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Discussion in 'California' started by drbill, Nov 24, 2019.

  1. drbill

    drbill The Lorax for the Kelp Forest Scuba Legend

    # of Dives: 2,500 - 4,999
    Location: Santa Catalina Island, CA

    Many years ago, Jean-Michel Cousteau showed me an interesting behavior. As California divers know, our state marine fish, the garibaldi (Hypsypops rubicundus), aggressively defends his nest from all intruders including egg filtching fish or invertebrates and even SCUBA divers. Many a diver has received a bite from one during mating season.

    What JMC demonstrated to me was that the garibaldi gets "upset" (a bit anthropomorphic, I know) when a variable star (Linckia columbiae) approaches its nest. The variable star is an egg predator and therefore poses a real threat to the garibaldi's "litter." However, if Poppa is on the ball and not chasing after another lovely female garibaldi to add her eggs to his nest, he can tackle this threat.

    Jean-Michel showed me how. By placing a variable star near the nest, he initiated the threat removal behavior. Gary Garibaldi swam over and picked up the variable star by grabbing one of its arms in his mouth. Now variable stars may have anywhere from one to nine arms (rather than the usual five of most starfish... er, sea stars to be PC). I don't know if the garibaldi stops to decide which arm to grasp... probably any arm will do the trick.

    Then the garibaldi swims off from the nest and drops the sea star far, far away (well, 10-20 ft). I tried this myself once (or thrice). On the initial removal, the garibaldi didn't take the variable star very far. I retrieved it and placed it near the nest again. This time Gary took it a bit farther away. On the third attempt, the garibaldi swam a good distance away before dropping it!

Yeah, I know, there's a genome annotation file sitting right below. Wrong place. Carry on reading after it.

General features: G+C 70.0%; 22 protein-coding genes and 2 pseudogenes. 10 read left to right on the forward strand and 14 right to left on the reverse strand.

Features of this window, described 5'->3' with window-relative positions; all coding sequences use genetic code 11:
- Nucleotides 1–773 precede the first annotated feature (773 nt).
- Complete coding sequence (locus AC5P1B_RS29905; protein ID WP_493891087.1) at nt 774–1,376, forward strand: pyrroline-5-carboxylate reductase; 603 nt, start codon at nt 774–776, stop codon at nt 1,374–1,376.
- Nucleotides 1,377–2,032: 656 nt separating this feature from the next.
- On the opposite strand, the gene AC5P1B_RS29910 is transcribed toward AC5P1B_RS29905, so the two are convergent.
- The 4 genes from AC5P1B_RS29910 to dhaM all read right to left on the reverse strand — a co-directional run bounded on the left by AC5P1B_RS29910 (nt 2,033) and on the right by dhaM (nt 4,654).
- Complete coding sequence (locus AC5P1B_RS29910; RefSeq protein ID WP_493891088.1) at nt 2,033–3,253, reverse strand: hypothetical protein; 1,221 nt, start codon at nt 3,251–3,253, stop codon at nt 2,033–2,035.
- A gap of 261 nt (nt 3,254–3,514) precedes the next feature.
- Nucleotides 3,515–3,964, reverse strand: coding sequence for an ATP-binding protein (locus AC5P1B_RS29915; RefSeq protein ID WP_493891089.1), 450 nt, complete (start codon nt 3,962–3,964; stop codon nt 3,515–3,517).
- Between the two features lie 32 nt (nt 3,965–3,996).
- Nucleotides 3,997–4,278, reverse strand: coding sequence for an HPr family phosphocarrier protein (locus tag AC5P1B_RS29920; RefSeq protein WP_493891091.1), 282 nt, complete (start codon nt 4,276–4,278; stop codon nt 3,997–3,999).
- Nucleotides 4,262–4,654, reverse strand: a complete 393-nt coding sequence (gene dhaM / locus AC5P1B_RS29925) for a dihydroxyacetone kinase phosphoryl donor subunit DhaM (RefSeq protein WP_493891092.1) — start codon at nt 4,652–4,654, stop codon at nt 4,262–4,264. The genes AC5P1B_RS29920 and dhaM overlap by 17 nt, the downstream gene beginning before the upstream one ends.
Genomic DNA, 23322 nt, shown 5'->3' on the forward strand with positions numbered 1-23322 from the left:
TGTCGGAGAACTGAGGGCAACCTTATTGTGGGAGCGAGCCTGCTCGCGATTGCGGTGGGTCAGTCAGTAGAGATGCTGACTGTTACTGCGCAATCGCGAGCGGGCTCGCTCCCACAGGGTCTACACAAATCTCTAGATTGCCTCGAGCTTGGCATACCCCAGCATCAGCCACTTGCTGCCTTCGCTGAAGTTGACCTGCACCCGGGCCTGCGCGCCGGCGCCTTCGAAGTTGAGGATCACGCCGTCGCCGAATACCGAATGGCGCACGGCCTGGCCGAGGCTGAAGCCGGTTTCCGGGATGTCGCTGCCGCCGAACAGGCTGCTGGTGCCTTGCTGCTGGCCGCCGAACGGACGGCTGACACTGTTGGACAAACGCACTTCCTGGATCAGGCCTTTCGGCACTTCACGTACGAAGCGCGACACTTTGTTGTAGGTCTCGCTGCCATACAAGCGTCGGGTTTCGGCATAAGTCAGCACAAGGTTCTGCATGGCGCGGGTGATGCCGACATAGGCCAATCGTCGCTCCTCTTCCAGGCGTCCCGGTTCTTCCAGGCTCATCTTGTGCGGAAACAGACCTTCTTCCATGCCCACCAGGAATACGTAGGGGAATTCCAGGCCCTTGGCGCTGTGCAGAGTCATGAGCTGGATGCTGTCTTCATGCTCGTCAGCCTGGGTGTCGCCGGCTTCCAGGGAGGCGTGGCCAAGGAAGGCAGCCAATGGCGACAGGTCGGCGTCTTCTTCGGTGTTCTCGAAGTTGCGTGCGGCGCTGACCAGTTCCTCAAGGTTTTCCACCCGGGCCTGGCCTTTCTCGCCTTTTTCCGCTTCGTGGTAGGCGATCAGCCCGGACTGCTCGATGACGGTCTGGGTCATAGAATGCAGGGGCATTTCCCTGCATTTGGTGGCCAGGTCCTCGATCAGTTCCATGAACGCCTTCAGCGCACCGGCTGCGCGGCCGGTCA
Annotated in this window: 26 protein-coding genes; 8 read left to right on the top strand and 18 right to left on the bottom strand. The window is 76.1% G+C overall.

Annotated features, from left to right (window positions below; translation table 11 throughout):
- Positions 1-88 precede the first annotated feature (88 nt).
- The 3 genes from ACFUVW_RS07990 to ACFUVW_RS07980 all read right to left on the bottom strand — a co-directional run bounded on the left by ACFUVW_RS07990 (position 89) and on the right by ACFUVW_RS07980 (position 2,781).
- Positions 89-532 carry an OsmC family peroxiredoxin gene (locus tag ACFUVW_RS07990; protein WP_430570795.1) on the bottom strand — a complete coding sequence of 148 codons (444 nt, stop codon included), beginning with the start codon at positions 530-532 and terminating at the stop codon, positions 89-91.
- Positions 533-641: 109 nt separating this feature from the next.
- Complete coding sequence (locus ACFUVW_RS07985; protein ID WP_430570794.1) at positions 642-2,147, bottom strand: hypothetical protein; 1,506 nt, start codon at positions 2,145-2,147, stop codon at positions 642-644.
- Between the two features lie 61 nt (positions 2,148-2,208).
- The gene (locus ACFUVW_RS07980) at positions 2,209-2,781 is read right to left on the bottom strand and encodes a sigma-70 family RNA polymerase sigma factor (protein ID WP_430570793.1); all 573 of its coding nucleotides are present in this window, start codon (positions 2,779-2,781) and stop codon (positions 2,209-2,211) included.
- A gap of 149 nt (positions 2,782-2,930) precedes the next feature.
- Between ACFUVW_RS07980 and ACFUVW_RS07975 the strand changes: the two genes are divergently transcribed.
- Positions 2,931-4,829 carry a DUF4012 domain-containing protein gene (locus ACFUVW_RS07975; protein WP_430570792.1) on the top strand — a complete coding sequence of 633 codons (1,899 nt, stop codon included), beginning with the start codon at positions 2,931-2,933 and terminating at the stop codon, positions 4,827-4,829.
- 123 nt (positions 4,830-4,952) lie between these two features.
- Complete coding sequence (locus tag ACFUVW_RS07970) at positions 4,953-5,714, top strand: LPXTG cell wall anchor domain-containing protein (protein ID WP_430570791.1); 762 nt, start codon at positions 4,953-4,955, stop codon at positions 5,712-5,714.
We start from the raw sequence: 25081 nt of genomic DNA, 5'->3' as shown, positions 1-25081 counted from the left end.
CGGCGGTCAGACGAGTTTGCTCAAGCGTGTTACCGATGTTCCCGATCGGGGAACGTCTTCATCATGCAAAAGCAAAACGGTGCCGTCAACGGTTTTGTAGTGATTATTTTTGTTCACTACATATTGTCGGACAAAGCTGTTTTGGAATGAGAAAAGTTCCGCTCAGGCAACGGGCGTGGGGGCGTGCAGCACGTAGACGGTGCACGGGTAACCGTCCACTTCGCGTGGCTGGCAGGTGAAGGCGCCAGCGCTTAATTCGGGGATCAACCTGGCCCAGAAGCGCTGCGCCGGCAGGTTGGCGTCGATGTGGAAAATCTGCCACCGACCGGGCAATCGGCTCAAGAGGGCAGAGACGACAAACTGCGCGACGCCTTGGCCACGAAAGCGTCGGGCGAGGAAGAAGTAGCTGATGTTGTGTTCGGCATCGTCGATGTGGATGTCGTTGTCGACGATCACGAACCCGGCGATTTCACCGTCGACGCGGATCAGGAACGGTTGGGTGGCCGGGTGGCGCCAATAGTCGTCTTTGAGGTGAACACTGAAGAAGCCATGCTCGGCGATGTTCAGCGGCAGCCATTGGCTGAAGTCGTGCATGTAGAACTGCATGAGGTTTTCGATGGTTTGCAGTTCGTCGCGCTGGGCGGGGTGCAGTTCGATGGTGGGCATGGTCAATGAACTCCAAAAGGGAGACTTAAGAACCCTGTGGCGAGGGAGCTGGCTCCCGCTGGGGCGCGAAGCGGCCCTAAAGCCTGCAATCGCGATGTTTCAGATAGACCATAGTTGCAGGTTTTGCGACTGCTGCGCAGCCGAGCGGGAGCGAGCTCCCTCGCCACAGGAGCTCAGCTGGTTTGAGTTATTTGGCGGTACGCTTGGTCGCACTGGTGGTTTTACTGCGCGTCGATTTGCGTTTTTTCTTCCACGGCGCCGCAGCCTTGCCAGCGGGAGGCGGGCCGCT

This year I haven't been diving with a video camera. All four of my video lights need new batteries. One camera housing has an extruded front port o-ring. I have no idea how that happened. Never seen it happen with any of my other video housings. The other housing has a broken control handle mounting ring. I should have sent these in for repair months ago, but I had no idea I'd be diving as much as I am this year.

    On a recent dive (my first on Nitrox despite being certified for it several years ago), I was heading back to the stairs from the wreck of the Suejac. I approached some Sargassum ("devil weed") on a rock... and a garibaldi came around from the other side with a variable star in its mouth! Now garibaldi mating season ended some time ago as the water began to cool down (hmmm... when I feel chilly, I want a warm body next to me).

    I could think of no reason why the garibaldi would be carrying a sea star in its mouth this time of year. There was no nest to defend, so no eggs to attract the variable star. Although garibaldi will defend a wider territory when not nesting, as a means of ensuring food sources, they are not generally aggressive at this time of year. They will nip at the tube feet of some sea stars, but those of the variable star are too short. So, once again, a new mystery of the deep presents itself to me.

    © 2019 Dr. Bill Bushing. For the entire archived set of over 800 "Dive Dry" columns, visit my website Star Thrower Educational Multimedia (S.T.E.M.) Home Page

    Image caption: Garibaldi removing variable stars from nest area.

    DDDB 838 garibaldi and variable star sm.jpg

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